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Download and print a moving plan that can guide you from one month out to the day of your big move.
When it comes to moving, loading your life’s contents into the van is stressful enough.
We’ve put together this guide to simplify the process, running you through what you need to consider before lumping your stuff in the car and leaving your old place behind for good.
One month before the move
- Notify your landlord. If you’re a renter on a month-to-month lease, you’ll need to give your landlord at least 30 days’ notice of your move. If you’re breaking your lease, let them know even earlier if possible — giving a long notice period may help you negotiate a smaller fine.
- Write a budget for the move. Moving is expensive. Make sure you budget adequately for the cost of insurance, deposit on a new place, utility connection fees, packing supplies, eating out for a few days while your kitchen is in boxes and movers or a truck if needed.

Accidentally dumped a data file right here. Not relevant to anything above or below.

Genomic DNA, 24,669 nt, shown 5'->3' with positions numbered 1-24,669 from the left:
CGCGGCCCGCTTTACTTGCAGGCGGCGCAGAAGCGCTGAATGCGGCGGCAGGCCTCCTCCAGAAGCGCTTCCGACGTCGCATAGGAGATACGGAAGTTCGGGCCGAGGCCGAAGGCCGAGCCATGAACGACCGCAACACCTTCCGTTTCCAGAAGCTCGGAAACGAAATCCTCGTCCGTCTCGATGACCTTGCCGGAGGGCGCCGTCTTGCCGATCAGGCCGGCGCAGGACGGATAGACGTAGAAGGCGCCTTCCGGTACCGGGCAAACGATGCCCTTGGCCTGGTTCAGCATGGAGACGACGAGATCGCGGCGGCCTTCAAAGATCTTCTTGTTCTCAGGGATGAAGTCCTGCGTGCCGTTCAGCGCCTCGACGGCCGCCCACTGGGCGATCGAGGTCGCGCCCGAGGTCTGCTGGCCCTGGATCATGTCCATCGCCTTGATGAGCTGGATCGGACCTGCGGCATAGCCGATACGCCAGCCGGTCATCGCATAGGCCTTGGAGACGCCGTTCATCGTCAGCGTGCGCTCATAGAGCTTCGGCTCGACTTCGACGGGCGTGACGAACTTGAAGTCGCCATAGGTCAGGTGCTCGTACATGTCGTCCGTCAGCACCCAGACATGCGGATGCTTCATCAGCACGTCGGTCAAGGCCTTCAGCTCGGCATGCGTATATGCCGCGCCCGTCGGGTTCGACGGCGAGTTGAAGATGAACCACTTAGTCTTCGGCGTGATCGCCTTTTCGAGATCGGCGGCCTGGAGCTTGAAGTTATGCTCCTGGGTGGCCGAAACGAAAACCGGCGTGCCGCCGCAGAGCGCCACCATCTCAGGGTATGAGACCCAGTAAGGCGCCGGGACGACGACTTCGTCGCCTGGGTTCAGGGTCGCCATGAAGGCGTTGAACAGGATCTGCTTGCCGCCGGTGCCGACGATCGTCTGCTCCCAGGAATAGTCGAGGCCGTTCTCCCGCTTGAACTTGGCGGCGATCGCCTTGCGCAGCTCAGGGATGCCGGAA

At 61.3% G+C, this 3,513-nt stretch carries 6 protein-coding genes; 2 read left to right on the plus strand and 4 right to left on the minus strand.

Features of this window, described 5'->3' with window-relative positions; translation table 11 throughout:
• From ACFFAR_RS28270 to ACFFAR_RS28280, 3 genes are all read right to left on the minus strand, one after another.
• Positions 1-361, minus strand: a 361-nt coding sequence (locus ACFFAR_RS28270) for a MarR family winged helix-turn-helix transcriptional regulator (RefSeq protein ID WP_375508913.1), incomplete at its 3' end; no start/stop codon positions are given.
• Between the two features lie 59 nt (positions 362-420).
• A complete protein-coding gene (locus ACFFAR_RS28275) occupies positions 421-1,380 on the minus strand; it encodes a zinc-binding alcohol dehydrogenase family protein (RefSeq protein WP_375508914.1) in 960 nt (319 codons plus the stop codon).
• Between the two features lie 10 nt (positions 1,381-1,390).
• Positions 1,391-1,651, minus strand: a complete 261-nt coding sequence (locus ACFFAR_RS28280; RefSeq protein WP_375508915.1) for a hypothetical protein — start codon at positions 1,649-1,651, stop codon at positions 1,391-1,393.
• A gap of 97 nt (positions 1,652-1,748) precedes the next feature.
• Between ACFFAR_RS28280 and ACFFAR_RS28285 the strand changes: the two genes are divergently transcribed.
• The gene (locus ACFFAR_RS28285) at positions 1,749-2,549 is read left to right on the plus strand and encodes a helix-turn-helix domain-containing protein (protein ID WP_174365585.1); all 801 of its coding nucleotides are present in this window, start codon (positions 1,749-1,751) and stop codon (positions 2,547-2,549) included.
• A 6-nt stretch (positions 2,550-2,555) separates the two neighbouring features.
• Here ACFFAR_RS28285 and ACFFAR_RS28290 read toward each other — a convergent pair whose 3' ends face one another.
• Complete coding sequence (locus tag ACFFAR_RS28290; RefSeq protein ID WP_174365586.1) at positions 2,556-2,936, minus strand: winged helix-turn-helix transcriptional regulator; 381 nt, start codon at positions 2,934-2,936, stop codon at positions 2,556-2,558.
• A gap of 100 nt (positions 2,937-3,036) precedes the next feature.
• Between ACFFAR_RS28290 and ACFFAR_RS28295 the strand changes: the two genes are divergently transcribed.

- Pick a moving date. Depending on the time of year, movers and trucks can book up quickly. Lock in your moving date as early as possible.
- Make arrangements. If you’re hiring professional movers, compare rates with different moving companies. If you’re renting a truck, reserve it in advance, and figure out if you need insurance for your rental truck. And if you’re counting on friends to help, check if they’re available on your moving day a month in advance.
- Inventory your belongings. Take stock of your belongings. Make a written inventory, separating them into items you’ll need right up to moving day, items you can pack now and items you can sell, donate or throw out.